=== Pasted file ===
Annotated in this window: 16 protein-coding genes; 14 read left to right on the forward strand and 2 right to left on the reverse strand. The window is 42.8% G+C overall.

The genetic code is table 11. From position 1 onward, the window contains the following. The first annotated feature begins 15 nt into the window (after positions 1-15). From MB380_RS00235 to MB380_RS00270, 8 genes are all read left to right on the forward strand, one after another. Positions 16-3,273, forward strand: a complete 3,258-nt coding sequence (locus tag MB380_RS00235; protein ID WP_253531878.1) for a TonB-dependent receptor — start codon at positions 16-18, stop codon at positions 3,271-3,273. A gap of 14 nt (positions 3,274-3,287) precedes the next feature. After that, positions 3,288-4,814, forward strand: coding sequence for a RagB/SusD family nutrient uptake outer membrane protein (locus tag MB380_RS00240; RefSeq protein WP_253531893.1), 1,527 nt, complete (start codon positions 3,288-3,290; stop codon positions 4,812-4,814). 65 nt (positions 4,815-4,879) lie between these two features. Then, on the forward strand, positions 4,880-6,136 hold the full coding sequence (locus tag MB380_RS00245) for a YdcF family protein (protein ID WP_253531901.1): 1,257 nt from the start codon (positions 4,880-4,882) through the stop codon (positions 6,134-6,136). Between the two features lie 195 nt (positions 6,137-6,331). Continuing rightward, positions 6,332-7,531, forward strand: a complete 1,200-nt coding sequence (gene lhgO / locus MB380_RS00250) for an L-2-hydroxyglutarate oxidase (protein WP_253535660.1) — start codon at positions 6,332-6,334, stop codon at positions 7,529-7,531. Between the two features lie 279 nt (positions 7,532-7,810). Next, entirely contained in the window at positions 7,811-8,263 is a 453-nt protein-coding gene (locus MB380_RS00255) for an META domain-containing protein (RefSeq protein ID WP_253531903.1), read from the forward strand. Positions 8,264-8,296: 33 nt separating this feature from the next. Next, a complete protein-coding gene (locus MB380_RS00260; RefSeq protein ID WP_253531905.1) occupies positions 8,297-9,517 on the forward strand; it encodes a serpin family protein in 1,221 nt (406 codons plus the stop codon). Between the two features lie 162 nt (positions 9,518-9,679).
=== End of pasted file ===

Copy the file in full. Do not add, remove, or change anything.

Annotated in this window: 16 protein-coding genes; 14 read left to right on the forward strand and 2 right to left on the reverse strand. The window is 42.8% G+C overall.

The genetic code is table 11. From position 1 onward, the window contains the following. The first annotated feature begins 15 nt into the window (after positions 1-15). From MB380_RS00235 to MB380_RS00270, 8 genes are all read left to right on the forward strand, one after another. Positions 16-3,273, forward strand: a complete 3,258-nt coding sequence (locus tag MB380_RS00235; protein ID WP_253531878.1) for a TonB-dependent receptor — start codon at positions 16-18, stop codon at positions 3,271-3,273. A gap of 14 nt (positions 3,274-3,287) precedes the next feature. After that, positions 3,288-4,814, forward strand: coding sequence for a RagB/SusD family nutrient uptake outer membrane protein (locus tag MB380_RS00240; RefSeq protein WP_253531893.1), 1,527 nt, complete (start codon positions 3,288-3,290; stop codon positions 4,812-4,814). 65 nt (positions 4,815-4,879) lie between these two features. Then, on the forward strand, positions 4,880-6,136 hold the full coding sequence (locus tag MB380_RS00245) for a YdcF family protein (protein ID WP_253531901.1): 1,257 nt from the start codon (positions 4,880-4,882) through the stop codon (positions 6,134-6,136). Between the two features lie 195 nt (positions 6,137-6,331). Continuing rightward, positions 6,332-7,531, forward strand: a complete 1,200-nt coding sequence (gene lhgO / locus MB380_RS00250) for an L-2-hydroxyglutarate oxidase (protein WP_253535660.1) — start codon at positions 6,332-6,334, stop codon at positions 7,529-7,531. Between the two features lie 279 nt (positions 7,532-7,810). Next, entirely contained in the window at positions 7,811-8,263 is a 453-nt protein-coding gene (locus MB380_RS00255) for an META domain-containing protein (RefSeq protein ID WP_253531903.1), read from the forward strand. Positions 8,264-8,296: 33 nt separating this feature from the next. Next, a complete protein-coding gene (locus MB380_RS00260; RefSeq protein ID WP_253531905.1) occupies positions 8,297-9,517 on the forward strand; it encodes a serpin family protein in 1,221 nt (406 codons plus the stop codon). Between the two features lie 162 nt (positions 9,518-9,679).